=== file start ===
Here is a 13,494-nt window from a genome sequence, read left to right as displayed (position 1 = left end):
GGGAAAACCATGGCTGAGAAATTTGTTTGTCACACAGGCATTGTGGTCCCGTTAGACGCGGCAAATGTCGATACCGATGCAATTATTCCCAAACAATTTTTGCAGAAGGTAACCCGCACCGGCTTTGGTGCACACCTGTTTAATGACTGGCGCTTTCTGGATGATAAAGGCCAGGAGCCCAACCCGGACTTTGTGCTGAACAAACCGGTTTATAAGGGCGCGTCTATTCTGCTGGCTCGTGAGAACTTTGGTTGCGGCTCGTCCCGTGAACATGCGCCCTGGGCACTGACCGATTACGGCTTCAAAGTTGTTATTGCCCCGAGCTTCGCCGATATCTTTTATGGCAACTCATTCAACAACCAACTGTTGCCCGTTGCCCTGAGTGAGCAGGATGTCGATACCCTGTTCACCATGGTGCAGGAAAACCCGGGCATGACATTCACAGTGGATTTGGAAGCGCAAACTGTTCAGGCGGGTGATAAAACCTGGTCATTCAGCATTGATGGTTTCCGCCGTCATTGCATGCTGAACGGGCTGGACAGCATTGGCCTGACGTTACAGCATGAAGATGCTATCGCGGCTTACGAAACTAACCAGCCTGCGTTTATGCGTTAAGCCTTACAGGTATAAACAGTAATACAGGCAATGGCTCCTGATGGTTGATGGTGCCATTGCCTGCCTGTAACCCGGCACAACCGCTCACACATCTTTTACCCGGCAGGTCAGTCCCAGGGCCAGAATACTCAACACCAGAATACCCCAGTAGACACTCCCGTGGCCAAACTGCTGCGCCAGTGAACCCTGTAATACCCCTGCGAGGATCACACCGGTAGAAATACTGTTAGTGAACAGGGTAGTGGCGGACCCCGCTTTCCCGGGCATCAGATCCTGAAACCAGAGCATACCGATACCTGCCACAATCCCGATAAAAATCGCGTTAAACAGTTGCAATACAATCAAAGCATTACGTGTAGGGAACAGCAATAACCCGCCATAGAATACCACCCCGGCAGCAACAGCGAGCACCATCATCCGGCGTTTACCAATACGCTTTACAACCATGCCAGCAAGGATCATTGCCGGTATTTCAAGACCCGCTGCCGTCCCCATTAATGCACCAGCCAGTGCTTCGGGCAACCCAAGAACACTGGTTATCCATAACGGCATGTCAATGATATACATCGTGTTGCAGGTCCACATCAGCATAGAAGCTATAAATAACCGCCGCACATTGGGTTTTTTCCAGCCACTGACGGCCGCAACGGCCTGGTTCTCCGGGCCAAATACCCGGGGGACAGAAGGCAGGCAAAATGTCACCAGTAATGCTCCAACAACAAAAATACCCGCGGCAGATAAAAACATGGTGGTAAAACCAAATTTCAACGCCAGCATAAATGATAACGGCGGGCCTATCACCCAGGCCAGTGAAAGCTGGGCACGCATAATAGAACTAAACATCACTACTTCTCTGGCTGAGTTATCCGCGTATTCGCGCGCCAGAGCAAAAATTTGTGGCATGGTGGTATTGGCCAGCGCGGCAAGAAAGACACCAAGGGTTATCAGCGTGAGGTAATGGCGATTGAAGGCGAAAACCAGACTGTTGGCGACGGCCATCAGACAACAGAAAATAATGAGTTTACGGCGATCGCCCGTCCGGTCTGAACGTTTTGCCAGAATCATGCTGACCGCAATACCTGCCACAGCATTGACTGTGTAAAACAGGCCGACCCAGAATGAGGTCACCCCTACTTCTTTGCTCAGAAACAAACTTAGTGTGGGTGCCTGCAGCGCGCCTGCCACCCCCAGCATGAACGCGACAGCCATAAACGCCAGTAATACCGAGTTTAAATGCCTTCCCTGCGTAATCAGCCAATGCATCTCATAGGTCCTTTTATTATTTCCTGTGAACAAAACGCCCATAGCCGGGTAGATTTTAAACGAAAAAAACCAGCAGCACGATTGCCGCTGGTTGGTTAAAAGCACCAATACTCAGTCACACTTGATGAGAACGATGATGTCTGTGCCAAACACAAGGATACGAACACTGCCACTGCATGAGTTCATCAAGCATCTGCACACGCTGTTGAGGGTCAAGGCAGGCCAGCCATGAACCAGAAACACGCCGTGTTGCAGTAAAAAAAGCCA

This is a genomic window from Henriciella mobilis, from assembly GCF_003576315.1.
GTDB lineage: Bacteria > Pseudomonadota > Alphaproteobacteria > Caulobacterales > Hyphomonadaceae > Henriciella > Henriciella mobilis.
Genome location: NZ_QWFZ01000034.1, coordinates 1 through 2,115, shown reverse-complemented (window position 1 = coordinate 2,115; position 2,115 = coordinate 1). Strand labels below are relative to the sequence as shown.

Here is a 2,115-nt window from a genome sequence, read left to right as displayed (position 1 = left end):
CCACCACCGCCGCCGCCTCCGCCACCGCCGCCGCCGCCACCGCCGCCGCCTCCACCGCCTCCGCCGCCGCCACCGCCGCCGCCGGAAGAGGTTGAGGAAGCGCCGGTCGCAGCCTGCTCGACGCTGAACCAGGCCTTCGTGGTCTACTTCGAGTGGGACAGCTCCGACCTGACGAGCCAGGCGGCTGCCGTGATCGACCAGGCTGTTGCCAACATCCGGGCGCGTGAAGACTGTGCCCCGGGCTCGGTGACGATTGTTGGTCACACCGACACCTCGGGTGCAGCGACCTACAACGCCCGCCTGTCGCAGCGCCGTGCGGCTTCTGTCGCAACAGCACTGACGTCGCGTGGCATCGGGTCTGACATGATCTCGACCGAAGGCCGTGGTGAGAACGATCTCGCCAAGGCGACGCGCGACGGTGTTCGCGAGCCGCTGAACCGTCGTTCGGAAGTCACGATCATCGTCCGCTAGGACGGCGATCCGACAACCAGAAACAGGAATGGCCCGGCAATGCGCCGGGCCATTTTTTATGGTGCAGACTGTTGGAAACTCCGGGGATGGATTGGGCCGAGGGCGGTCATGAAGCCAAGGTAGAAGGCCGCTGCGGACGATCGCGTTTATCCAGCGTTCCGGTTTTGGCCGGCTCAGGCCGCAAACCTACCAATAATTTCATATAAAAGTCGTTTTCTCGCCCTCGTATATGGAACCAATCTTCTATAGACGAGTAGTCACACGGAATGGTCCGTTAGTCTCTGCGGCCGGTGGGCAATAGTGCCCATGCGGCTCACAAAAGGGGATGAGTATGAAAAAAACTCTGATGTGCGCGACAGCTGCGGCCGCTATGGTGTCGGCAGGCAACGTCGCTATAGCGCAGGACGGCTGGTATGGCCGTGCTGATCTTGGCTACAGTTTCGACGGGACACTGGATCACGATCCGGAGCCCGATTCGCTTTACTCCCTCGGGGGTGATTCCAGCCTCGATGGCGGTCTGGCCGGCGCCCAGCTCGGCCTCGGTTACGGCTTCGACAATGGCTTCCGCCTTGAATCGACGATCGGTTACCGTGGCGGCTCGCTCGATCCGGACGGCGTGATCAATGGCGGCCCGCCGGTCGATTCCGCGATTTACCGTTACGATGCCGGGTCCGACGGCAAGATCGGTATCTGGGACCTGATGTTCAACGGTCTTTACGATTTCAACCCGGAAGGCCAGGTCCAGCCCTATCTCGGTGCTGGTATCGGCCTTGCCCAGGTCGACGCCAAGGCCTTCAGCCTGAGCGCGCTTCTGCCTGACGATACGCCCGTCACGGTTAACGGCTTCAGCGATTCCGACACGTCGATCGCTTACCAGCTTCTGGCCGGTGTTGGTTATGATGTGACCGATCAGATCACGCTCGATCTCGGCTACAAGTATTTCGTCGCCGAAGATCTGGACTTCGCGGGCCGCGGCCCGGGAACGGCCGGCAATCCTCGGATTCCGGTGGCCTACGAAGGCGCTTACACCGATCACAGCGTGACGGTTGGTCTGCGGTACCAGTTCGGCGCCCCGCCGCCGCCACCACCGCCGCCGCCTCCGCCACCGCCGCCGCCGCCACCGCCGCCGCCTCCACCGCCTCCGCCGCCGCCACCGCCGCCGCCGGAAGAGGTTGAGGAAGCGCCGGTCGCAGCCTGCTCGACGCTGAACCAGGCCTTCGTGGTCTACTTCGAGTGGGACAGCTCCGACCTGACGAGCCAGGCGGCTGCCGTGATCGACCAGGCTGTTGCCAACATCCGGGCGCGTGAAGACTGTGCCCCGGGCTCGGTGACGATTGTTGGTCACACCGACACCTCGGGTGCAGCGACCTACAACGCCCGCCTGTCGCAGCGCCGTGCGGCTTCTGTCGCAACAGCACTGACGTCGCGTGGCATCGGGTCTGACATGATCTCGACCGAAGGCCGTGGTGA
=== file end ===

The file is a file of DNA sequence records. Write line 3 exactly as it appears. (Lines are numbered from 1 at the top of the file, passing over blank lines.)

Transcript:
This is a genomic window from Henriciella mobilis, from assembly GCF_003576315.1.